Fun fact: Could it be that the Trackmasters use of the Beatnuts‘ ‘Watch Out Now‘ beat for J-Lo’s ‘Jenny On The Block‘ was a subtle payback for the ‘Nuts using the same loop as Red Hot Lover Tone has rapped over in 1992 on ‘Winderella‘ for 1994’s ‘Are You Ready‘? While they certainly weren’t above using some obvious disco loops on some of their later work, there’s no doubt that this duo have delivered some amazing records, as this collection demonstrates.
All of these clips are equal parts bizarre and amazing. The first features interviews with Schoolly-D and Mantronix while they were on tour in the UK, while overlaying ‘witty’ comments and alleged statistics about violence at rap shows in a manner which suggests that the producers of the segment were either taking the piss or genuinely concerned that hip-hop was going to corrupt the youf. Next up we have the always lovely Real Roxanne performing ‘Bang Zoom (Let’s Go)’ in front of a crowd of slightly confused children, before some of the braver kids are shoved onstage to ‘bust’ some moves of their own. Finally, we get to see the spikey-haired host declare that Full Fiorce is her favourite group during an episode of Music Box in 1986. Some fine work from the Beat of the Street You-Toob channel for bringing us these ‘special’ moments. (more…)
Queens-born producer Ayatollah has laced tracks for everyone from Tragedy to Screwball to Mos Def to Cormega. We caught-up last week to discuss his early days on the come-up, auditioning beat tapes at Rawkus Records and a random Happy Days connection. His latest project, Box Cutter Brothers 3, is out now with Drasar Monumental.
Robbie: What was your inspiration to make music?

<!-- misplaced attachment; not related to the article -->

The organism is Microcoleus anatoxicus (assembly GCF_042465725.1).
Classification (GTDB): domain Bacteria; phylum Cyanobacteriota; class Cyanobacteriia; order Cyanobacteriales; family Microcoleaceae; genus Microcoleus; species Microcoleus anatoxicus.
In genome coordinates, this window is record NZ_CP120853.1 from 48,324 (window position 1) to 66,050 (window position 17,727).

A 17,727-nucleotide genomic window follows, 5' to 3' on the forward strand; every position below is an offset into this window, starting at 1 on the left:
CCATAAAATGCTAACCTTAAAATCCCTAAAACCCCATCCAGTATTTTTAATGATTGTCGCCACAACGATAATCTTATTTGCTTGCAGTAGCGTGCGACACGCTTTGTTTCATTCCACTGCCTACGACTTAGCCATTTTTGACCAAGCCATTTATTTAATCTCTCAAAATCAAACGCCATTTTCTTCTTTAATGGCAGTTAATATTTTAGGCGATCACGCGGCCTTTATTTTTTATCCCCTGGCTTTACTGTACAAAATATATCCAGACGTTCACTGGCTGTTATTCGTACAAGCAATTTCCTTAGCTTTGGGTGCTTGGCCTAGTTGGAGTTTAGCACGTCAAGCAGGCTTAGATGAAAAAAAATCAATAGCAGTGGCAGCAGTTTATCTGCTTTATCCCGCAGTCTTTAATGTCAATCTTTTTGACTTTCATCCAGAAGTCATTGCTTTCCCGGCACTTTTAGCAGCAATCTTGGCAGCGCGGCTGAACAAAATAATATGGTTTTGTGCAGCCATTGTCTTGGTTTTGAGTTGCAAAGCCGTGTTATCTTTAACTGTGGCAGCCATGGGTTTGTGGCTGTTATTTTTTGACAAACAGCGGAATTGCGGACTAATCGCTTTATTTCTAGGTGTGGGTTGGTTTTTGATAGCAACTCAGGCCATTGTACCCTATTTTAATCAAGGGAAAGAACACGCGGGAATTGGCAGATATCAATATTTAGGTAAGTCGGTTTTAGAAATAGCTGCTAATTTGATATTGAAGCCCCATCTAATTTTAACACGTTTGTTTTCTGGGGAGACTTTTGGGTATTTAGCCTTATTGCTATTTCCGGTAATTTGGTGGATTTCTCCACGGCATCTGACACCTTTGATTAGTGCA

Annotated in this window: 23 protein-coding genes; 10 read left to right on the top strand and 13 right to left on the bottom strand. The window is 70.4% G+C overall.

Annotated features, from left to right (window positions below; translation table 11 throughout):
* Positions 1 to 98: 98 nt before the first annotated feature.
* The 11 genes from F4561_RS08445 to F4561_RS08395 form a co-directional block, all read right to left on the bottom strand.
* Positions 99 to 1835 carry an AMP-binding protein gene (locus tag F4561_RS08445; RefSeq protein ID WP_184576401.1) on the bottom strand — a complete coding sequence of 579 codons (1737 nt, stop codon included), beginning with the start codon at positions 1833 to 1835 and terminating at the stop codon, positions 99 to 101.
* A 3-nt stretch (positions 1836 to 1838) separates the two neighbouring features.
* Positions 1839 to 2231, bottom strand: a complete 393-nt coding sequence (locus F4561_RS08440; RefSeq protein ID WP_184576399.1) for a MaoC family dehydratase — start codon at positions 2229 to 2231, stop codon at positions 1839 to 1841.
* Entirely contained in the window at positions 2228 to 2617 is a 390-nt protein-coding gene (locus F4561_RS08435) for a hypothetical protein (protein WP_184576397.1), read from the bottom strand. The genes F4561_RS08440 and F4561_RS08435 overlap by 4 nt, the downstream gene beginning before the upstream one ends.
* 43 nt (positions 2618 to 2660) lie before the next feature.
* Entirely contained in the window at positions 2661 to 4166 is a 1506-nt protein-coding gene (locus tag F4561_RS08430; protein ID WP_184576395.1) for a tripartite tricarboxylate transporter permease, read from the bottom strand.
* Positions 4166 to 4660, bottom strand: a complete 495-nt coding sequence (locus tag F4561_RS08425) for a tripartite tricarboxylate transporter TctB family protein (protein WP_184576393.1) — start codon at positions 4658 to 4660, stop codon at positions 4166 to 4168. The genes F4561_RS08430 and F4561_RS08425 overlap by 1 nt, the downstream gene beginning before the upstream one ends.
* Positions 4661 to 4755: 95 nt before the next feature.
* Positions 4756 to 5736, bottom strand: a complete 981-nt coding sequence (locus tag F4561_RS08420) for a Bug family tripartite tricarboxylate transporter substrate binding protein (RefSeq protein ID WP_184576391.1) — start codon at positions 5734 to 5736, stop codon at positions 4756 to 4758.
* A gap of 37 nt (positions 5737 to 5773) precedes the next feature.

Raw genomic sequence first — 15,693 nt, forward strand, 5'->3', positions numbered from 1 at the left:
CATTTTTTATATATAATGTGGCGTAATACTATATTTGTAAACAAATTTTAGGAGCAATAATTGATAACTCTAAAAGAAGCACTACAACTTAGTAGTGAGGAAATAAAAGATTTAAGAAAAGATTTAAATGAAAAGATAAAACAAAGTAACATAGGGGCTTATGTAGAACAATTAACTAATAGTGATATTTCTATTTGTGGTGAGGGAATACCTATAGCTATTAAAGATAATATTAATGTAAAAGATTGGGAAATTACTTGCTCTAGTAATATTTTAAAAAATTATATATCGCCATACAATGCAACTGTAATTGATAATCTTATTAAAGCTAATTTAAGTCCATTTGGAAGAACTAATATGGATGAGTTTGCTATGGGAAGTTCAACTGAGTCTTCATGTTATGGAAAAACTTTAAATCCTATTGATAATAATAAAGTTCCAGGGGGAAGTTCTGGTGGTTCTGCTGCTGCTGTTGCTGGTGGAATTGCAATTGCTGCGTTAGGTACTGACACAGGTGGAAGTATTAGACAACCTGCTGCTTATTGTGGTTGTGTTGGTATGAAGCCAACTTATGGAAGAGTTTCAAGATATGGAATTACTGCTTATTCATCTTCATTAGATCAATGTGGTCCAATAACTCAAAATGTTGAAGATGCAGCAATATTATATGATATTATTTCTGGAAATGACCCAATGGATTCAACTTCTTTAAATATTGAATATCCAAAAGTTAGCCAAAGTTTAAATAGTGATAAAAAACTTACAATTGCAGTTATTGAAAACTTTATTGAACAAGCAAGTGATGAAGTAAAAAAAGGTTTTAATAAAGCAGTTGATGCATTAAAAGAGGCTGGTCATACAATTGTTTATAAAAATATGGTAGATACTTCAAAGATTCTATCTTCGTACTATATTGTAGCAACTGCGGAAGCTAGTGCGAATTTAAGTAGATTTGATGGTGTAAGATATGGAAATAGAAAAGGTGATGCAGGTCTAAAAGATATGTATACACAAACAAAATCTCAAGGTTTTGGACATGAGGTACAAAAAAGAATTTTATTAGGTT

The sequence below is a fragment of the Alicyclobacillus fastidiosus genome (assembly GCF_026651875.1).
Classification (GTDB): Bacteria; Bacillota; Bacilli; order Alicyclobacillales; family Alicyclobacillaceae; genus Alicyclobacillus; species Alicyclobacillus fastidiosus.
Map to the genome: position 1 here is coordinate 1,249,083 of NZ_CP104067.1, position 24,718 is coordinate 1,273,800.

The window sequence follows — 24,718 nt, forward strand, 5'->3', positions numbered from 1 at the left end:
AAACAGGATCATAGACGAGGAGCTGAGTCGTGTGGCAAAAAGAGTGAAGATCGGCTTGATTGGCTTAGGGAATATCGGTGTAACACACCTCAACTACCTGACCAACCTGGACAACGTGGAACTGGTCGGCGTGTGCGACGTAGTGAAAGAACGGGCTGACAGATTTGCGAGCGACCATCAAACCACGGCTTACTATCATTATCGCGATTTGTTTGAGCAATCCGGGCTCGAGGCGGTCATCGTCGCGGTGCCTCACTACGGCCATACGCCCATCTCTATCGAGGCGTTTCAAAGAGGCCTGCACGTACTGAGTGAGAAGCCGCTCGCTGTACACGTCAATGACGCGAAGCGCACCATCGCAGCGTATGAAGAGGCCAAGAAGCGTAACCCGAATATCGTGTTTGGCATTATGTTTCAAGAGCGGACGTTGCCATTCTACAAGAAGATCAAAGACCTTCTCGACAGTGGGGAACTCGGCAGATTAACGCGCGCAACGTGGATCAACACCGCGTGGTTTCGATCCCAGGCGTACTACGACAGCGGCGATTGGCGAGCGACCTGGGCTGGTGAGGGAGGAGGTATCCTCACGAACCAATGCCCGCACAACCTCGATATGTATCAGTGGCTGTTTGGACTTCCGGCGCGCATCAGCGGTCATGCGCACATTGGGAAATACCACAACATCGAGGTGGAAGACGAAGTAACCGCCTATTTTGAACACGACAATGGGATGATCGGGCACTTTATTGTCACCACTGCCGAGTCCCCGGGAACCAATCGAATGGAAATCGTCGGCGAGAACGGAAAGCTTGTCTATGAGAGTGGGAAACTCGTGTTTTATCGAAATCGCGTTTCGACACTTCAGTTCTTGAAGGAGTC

Ayatollah: My older brother. When I was younger he used to take care of me, and he was a b-boy. He was like my super hero. He listened to a lot of hip-hop, breakdancing and things like that. I admired him, he had a major influence on me – the way he dressed, the music he listened to – I just thought he was really cool. He would wear the sheepskins and the suede Pumas and Kangols. At school I was always into art, so after going to junior high school I got into the whole graffiti thing. Graffiti had a big influence on me making music.
After the graffiti I got into the DJing. I started DJing from ’89. I bought turntables, I started collecting records [and] I started doing parties. I started battling other DJ’s, competition-wise. When I met Jam-Master Jay, rest in peace, was quite a major point in my life. Getting to ask him questions about DJing and Run-DMC – he actually took the time out to answer my questions. I met him at random in Queens, on 165th Street and Jamaica Avenue. It’s a huge shopping area for a lotta people on Queens. There came a point in my DJing career where I was like, ‘I don’t just want to play the records anymore, I wanna actually produce the records.’ (more…)
When I first went to high school, I remember I’d memorized the entire intro to Rhyme Pays and would recite it to pretty girls for reasons which now escape me. Let’s just say it was a simpler time. Ice-T‘s first four albums combined humor, slick talk and social commentary in a way which set him apart from the competition and allowed fans to overlook that fucked-up ponytail. Here’s a collection of remixes, b-sides and essential album cuts from everyone’s favorite Law & Order: SVU detective.